420 meters beneath the ground, microscopic particles of minerals hung in the damp air creating an eerie glow from the distant lights. Standing alone in the dark, damp granite tunnels of the Underground Research Lab near Lac Du Bonnet Manitoba, a person could easily imagine a dragon or balrog emerging from around the corner.
The summer I worked at URL, the 420 level was just being developed, but the 240 level (240 meters beneath the surface) was a full-fledged research lab with rooms, doors and a big round hole in the floor where a canister of spent nuclear fuel would hypothetically reside. It was initially thought that the granite shield in this part of the country would be ideal for storing spent nuclear fuel (a.k.a. nuclear waste), which is currently stored in less-than-ideal circumstances up on the surface of the planet where you and I live. As it turned out, however, water seepage though fractures in the rock was problematic enough to mothball those plans.
Now, apparently, the search is on for a new location for a nuclear waste repository, and one of the top contenders is Creighton SK, just west of the Manitoba border. Unsurprisingly, some people appear to be overreacting.
This is interesting to me, because it is precisely what I wrote about in a paper for my Master’s degree in economics: the divergence between public perceptions of risks associated with the transportation and storage of high level nuclear waste, and the reality of those risks. I explained it using theories of behavior under conditions of uncertainty and the economics of irrationality. It was all very fascinating (… I wrote with dry sarcasm.)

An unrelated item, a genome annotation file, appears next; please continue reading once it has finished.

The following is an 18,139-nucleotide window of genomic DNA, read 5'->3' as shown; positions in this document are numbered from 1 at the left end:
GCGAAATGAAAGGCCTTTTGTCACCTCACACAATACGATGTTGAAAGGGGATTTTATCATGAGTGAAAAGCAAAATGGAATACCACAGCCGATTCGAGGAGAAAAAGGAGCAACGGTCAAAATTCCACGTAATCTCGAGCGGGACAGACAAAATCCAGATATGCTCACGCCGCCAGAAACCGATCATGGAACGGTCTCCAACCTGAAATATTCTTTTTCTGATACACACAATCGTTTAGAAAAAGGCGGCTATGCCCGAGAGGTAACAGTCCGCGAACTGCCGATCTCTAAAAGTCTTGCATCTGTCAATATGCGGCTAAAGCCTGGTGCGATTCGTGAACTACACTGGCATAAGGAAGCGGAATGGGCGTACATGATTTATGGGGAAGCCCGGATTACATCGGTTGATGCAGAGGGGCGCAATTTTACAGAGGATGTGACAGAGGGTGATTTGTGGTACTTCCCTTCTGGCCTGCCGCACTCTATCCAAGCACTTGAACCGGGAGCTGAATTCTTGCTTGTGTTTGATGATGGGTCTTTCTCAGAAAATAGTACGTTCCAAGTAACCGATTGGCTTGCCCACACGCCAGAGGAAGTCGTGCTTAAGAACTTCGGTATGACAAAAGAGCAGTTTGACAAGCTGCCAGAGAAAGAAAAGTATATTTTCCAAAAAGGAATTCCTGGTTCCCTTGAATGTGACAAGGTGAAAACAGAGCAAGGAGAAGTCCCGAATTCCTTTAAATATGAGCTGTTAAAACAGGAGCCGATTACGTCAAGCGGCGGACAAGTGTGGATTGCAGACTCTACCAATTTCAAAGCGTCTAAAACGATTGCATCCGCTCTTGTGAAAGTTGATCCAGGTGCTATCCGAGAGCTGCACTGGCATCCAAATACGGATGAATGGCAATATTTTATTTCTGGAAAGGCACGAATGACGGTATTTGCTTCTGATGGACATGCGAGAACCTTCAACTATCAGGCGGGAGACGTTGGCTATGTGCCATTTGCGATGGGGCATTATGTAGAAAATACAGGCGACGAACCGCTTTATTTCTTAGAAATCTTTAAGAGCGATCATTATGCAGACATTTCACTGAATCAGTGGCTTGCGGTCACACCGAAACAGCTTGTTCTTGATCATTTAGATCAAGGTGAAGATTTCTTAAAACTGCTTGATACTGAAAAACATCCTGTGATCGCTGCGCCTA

I won’t get into that here, but what I will do is clear up a couple of misconceptions, because based on a recent Winnipeg Sun story, serious misconceptions are still out there.
As reported by the Sun, the prospect of spent nuclear fuel being transported across Manitoba prompted Donovan Carter, a former city councillor, to publicly display his gross ignorance of the issue:
“A severe accident on a highway or a railway, which causes a nuclear waste shipping container to rupture, then we are talking a high-level of radioactive activity … which kills instantly,” Carter warned, citing it would be at a disaster of a much larger scale than the Lac-Mégantic explosion.
I’m not sure if Carter is envisioning a Hiroshima-like nuclear detonation, or perhaps a toxic cloud of green radioactive gas spreading across the land, causing everybody it touches to erupt in agonizing blisters and extraneous eyeballs before collapsing to the ground and melting away into a pool of slime, but neither scenario is accurate.
Perhaps we should start by explaining what nuclear waste is. It is a solid, not a liquid or a gas. More specifically, it is a bundle of steel rods that look like this:
The rods contain cylindrical pellets made up of uranium, plutonium, and other by-products of the nuclear fission process. And yes, it is radioactive.